Best Practices and Recommendations

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Architecture

Tools

Microsoft Cybersecurity Self-Assessment – The purpose of this self-assessment is to help you pinpoint your Cybersecurity strengths and weaknesses, and to provide you with a complete Cybersecurity Healthcheck Report containing useful tips and recommendations. Your total possible Cybersecurity Health Check score is 100. Your score will be carefully calculated based off the answers you provide. Please allow 20 minutes to complete this assessment.

Videos and Recordings

Cyber Security Reference Strategies – Are you building cybersecurity strategies to protect an enterprise that includes cloud and mobile devices outside your network? Join us for a deep dive into Microsoft cybersecurity reference strategies, and get help from the experts, as you plan ways to manage the continuous flow of new threats and capabilities that modern enterprises face. Get an in-depth look at four main areas: Security Management Learnings and Principles, Identity and Access Management, Threat Protection, and Information Protection.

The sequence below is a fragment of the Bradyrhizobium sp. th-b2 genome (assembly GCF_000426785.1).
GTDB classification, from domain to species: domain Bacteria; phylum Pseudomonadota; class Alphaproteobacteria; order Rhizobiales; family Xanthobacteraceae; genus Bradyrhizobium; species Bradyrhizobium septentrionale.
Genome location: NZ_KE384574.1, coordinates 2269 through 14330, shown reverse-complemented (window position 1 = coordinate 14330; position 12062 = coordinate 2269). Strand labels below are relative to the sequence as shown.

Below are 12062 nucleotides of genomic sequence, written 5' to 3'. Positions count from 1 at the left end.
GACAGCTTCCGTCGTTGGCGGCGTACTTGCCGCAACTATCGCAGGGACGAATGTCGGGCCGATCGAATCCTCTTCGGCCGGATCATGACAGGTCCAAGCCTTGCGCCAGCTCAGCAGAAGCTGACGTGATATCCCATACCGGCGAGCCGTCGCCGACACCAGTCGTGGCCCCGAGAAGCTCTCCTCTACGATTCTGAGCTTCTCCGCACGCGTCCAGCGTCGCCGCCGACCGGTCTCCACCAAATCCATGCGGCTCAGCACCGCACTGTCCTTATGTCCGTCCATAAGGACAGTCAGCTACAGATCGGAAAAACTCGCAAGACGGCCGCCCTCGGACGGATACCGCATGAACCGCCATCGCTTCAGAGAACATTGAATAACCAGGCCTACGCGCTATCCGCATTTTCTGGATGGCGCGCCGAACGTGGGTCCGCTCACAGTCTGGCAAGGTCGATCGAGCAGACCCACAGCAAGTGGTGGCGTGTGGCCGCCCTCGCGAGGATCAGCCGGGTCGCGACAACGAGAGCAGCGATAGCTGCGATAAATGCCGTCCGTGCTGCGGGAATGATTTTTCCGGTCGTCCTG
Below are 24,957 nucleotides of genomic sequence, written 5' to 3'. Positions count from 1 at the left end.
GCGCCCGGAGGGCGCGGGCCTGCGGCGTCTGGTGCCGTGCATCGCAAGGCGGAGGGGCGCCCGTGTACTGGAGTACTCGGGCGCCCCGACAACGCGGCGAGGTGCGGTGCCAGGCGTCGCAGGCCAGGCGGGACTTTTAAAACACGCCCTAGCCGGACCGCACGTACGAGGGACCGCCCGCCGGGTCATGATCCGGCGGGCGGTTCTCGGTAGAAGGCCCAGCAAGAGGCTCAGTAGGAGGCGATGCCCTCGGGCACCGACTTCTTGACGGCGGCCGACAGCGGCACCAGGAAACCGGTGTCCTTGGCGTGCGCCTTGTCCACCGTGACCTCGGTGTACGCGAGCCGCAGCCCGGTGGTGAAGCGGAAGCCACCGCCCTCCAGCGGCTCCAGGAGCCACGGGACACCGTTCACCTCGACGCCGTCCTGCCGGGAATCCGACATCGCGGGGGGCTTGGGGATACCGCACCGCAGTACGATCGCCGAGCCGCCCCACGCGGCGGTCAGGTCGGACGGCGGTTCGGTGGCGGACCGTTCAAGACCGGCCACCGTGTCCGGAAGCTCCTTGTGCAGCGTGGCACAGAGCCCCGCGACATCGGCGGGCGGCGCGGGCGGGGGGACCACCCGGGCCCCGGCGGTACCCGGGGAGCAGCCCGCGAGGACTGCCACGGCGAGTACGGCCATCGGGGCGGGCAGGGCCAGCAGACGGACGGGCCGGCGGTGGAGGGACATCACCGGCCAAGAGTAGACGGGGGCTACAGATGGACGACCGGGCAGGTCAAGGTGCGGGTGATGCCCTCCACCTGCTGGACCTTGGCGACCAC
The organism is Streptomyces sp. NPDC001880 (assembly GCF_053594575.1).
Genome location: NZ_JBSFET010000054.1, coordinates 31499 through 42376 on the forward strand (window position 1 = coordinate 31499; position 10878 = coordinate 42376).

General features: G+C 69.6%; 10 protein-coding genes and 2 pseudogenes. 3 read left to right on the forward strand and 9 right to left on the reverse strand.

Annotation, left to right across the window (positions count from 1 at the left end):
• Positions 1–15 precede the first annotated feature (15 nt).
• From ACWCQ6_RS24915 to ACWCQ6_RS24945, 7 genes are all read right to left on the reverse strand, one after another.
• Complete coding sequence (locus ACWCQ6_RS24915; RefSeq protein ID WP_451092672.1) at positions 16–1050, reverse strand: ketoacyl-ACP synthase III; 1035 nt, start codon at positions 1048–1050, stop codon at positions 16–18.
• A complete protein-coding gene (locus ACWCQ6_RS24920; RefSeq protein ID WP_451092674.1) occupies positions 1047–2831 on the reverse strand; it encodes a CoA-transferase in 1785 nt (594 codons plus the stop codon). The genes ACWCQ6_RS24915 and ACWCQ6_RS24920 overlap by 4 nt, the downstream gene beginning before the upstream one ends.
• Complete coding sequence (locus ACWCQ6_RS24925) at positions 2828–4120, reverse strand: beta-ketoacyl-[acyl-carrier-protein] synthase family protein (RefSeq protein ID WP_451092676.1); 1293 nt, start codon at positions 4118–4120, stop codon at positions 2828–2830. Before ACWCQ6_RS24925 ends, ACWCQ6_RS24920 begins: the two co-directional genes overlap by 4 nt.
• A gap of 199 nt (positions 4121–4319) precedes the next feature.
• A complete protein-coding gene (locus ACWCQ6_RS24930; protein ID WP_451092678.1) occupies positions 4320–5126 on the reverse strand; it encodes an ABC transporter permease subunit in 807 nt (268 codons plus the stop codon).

Download Slide Deck

Microsoft Cyber Security Reference Architecture – Do you need help protecting an enterprise that spans cloud and mobile devices outside your network controls? Planning and implementing a security strategy to protect a hybrid of on-premises and cloud assets against advanced cybersecurity threats is one of the greatest challenges facing information security organizations today. Microsoft has built a set of strategies and integrated capabilities to help you solve these challenges and is continuing to invest in making this easier.
     Download Cyber Security Reference Architecture Powerpoint

Blogs

Cyber Security Reference Architecture – The Microsoft Cybersecurity Reference Architecture describes Microsoft’s cybersecurity capabilities and how they integrate with existing security architectures and capabilities. We recently updated this diagram and wanted to share a little bit about the changes and the document itself to help you better utilize it.
    Download Architecture

Building Zero Trust networks with Microsoft 365 – Zero Trust networks eliminate the concept of trust based on network location within a perimeter. Instead, Zero Trust architectures leverage device and user trust claims to gate access to organizational data and resources.